Summer's ease gives way to routine, back-to-school bustle ELLICOTT CITY/ELKRIDGE

NEIGHBORS

August 30, 1993|By JEAN LESLIE

Today gives parents and their offspring a cause for celebration: the children are a year advanced in school, a happy summer has come to a conclusion, and Mom can get back to her normal routine.

The odor of pencil shavings and new plastic binders will soon fill the air, as little girls in their red plaid jumpers and big boys in baggy shorts, their caps on backward, head back to the #F classroom.

PTA, Scout groups and 4-H will begin.

Young musicians who forgot how to blow that trumpet must quickly remember before the first meeting with the band director and budding mathematicians must again conjure up the sum of 6+9.

* There are many exciting changes in the administrations of our three high schools as staff reassignments weave administrators from various schools together to create a new texture for the schools.

Centennial and Mount Hebron have totally new administrative teams. Centennial's administrators now include Principal Edgar Markley, formerly principal of Mount Hebron.

Dr. Markley is already somewhat familiar with Centennial High because his children have attended the school. He brings with him Joan Lane, his assistant principal from Mount Hebron. Veteran administrator Dave Buchoff transferred from Atholton High School to complete the team.

Sylvia Patillo is the new principal at Mount Hebron, having transferred from Centennial High School. Working with her will be Connie Lewis, formerly supervisor of special education at the central office, Jack Hart from the School of Technology, and Ed Evans of Oakland Mills High School.

Dr. Patillo reports having a wonderful summer working with the community to prepare for this school year. Junior and senior classes each met for a cookout, and freshman and sophomore classes were treated to continental breakfasts.

At Howard High School, Eugene Streagle remains as principal with Pepe Sandoval and Donald White as assistant principals.

Lynn Bartel was transferred to Atholton High School.

New to Howard this year will be the challenge of adjusting to the four-period day.

* Just a reminder: the Elkridge Heritage Society is holding its 10th annual House and Garden Tour from 2 p.m. to 6 p.m. on Sept. 4.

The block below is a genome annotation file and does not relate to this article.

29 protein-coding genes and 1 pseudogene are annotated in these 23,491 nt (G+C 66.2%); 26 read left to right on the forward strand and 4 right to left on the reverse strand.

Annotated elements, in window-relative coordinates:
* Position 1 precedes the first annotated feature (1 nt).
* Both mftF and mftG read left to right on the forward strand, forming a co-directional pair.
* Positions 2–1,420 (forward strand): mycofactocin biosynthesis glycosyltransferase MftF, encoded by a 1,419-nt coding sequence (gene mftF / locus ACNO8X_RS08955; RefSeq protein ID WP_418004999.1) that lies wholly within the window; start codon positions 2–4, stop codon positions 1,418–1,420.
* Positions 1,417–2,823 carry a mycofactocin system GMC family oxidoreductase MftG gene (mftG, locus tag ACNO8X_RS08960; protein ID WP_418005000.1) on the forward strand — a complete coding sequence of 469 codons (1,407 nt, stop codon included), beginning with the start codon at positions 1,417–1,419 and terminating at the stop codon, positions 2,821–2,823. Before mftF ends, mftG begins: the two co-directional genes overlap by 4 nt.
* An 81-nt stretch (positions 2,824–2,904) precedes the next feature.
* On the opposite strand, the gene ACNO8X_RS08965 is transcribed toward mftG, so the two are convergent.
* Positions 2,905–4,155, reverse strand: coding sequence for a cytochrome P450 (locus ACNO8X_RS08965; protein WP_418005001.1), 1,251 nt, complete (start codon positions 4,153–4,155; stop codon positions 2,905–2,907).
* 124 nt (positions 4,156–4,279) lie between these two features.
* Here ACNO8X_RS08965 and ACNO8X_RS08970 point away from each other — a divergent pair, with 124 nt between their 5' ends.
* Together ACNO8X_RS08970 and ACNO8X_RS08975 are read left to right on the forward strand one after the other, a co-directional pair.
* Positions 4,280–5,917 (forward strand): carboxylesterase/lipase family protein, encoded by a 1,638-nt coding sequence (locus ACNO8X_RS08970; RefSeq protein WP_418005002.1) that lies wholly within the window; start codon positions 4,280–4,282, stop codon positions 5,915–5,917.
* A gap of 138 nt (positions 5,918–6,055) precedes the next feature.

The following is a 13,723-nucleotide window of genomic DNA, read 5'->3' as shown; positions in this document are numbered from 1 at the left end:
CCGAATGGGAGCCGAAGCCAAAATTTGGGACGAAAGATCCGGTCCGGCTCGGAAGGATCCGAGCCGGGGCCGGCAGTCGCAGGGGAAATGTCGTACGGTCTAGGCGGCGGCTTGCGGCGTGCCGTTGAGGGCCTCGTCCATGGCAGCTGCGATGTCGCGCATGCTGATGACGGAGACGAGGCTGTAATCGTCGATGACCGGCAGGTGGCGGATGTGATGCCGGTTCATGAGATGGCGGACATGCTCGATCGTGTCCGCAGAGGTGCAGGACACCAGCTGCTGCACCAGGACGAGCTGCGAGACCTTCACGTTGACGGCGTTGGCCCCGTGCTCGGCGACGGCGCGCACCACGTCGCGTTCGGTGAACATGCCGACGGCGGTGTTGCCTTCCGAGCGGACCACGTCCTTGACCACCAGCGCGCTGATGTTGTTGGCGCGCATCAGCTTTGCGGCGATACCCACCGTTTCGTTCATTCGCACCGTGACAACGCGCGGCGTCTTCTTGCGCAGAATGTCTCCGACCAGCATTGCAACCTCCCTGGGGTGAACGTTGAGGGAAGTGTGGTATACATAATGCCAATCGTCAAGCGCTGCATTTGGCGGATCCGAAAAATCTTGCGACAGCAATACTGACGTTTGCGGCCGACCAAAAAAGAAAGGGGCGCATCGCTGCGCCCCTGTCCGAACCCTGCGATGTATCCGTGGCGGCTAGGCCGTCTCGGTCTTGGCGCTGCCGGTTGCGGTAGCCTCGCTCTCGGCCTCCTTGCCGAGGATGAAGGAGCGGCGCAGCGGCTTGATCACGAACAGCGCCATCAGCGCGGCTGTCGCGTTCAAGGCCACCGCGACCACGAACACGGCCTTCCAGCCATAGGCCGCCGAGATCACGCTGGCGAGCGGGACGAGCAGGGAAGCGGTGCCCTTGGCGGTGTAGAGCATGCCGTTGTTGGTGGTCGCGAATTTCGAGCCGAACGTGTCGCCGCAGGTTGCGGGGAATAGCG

The agenda for the tour covers a broad swath of Howard and Baltimore counties. On the schedule are: from Ellicott City, an early 18th-century house and restored gardens on Old Columbia Pike; from Elkridge, an architectural treasure and its garden on Norris Lane, the Brumbaugh House on Main Street, and a contemporary home on Bellanca Drive; and five minutes from Elkridge, in Halethorpe, an early 20th-century home and garden which is, according to Tour Director Mary Strow, "like a world of its own."

The choice of homes on the tour promises an intriguing afternoon.

Ms. Strow stresses that each was chosen not only for its architecture, but also for its beautiful garden. The Columbia Pike house features an English perennial garden in addition to an herb garden.

Buses will depart from Elkridge National Bank parking lot at 7290 Montgomery Road at 2 p.m., and will return at 6 p.m. A rest stop and time for refreshments are provided.

Because time is limited until Saturday's tour, and the $12 tickets for the tour must be purchased in advance, Ms. Strow suggests that you call her to inquire about the availability of bus space. Her phone number is 796-1636.

* "Do you know how to get back here?" the mother said to her son they wound their way back through the maze of the brand new elementary school.

It was open house at Rockburn Elementary School, one of the county's newest elementary schools.

Aqua walls and royal blue carpeting cheered the eye, and the smell of new carpet and wood was in the air.

Inside each pod is an indoor-recess rug with games such as checkers and backgammon printed into the weave of the rug. A seminar room in each class area gives teachers a place to show a movie without disturbing other classes.

Rows of unused computers with unused chairs lined the computer room. In Joyce Hlass' resource room, a brand-new rocking chair was waiting for her.

"This is heaven," she said.

The long chain link fence protecting Rockburn Elementary's playground area from traffic on busy Montgomery Road is partially due to the efforts of former student member of the Howard County and Maryland boards of education, Elkridge resident Jamie M. Kendrick.

He assisted the school in obtaining the safety fence and guard rail recently installed on the school grounds by making the school system aware of the dangerous situation at the school playing fields adjacent to Montgomery Road.

* The Spanish Cultural Exchange has announced that Daniel ESueiras, from Cadiz, Spain, will arrive Sept. 4 for a school year at

Glenelg Country School.

But the family that had planned to be his host is unable to do so, leaving Daniel without a place to hang his hat when he arrives in this country.

Daniel is 17 years old, and in 11th grade. He has daily bus transportation to school. He enjoys art and soccer, and is a family-oriented, cheerful teen-ager.

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